The Importance of Being Earnest (About User Testing)

September 18, 2015 Jonathan Hatch

Designers miss things, from time to time, which is why we build user testing into every proposal we put in front of a potential client. Pushing a website or an application into the wild without proper user testing is like buying your teenager a new Ferrari and hoping they take speed limits seriously. You’ve got a lot invested in this project, so let’s make sure everything works, right?

Let’s not just make sure it works, let’s make sure it works well. That means more than one session of user testing over the course of the entire design process. Generally speaking, we like to do at least three series of tests: one session for the prototype, one session for the final design ideation, and one session on a staging server. Without those usability sessions, you’re just flying blind through parts of the process that will ultimately shape your user’s experience. With those usability sessions, we can encourage a more agile design environment that is based on the science of human computer interaction (HCI), tangible results with real data to back it up!

Often times clients will want to skip these tests either because they want to spend more on functionality or because they simply want to keep costs low. Here is a list of four reasons why you shouldn’t skip user testing:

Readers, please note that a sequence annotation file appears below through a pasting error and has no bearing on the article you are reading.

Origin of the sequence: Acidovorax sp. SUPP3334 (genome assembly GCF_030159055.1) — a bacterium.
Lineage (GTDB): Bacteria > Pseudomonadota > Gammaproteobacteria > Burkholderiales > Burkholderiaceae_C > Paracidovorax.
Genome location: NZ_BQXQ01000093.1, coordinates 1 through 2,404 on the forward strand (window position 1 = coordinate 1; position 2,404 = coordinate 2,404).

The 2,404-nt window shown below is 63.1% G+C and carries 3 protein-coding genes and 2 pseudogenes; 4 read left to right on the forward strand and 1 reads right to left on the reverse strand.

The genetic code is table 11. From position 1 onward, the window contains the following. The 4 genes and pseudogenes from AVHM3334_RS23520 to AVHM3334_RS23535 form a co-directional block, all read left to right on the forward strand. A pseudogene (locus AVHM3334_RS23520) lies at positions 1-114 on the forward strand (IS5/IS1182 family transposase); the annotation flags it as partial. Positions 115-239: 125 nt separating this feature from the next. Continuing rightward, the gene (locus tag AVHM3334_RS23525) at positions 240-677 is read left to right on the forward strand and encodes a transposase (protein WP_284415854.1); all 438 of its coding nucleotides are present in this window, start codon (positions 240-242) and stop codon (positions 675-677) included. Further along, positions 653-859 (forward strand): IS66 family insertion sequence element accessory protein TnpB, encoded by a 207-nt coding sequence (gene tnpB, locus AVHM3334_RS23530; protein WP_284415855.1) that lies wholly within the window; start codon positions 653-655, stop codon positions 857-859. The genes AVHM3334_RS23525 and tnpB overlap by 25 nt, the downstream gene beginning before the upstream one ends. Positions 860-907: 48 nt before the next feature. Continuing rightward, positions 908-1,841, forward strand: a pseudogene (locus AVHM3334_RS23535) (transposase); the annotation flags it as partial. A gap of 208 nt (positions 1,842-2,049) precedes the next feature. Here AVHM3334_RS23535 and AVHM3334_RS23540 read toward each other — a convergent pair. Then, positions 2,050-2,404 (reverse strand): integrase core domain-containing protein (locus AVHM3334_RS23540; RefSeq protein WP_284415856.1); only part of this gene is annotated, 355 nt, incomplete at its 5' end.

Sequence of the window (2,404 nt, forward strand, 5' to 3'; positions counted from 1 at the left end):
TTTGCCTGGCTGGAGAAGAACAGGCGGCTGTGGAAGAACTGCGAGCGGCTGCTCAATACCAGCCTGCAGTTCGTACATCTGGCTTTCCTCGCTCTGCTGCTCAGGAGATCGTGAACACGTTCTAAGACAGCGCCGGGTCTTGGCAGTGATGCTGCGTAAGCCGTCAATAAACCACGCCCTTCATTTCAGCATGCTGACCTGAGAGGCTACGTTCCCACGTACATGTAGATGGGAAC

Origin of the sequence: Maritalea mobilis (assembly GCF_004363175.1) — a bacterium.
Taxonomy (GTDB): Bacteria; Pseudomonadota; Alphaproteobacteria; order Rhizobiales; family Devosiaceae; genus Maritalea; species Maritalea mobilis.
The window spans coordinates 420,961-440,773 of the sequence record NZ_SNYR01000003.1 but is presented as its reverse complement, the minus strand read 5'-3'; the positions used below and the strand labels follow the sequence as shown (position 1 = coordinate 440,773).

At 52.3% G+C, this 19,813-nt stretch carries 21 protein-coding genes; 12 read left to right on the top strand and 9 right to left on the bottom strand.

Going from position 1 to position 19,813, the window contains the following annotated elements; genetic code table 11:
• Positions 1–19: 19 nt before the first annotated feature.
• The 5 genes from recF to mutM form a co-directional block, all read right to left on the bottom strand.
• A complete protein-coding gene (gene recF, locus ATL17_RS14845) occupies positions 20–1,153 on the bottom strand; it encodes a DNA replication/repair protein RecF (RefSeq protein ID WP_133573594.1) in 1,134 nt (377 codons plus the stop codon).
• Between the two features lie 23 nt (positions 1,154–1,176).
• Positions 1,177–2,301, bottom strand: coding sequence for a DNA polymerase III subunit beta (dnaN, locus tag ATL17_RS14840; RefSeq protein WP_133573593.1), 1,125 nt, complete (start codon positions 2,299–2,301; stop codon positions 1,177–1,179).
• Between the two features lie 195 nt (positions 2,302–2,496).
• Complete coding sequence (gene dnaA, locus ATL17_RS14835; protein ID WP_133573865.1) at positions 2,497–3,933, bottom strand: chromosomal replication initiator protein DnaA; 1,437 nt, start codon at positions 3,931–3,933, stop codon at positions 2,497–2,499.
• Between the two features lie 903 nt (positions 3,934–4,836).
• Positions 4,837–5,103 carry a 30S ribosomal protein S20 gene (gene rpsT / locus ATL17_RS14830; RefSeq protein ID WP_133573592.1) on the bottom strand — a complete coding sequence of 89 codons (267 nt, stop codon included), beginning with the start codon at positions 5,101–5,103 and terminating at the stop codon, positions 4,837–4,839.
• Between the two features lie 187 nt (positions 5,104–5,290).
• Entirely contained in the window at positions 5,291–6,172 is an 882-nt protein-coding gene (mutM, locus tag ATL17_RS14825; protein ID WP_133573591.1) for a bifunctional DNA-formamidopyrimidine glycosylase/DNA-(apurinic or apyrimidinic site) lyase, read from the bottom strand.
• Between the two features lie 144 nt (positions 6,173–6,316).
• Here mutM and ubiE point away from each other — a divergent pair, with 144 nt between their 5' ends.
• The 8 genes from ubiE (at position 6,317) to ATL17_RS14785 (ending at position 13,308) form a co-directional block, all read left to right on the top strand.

1. You can never assume how or why your audience is using your website.
  2. Our own experience blinds us to certain design flaws that a fresh set of eyes might notice.
  3. As the marketplace and our culture changes, so do the expectations of your users.
  4. No user test that we have conducted has ever been without surprises.

It all boils down to the fact that no matter how good of a designer you think you are, you’re not going to hit every nail on the head. Doing recursive user experience testing over the course of the creative process (and the lifetime of your website) allows you to size up the nail, feel the weight of the hammer, and make that connection between you and your users.

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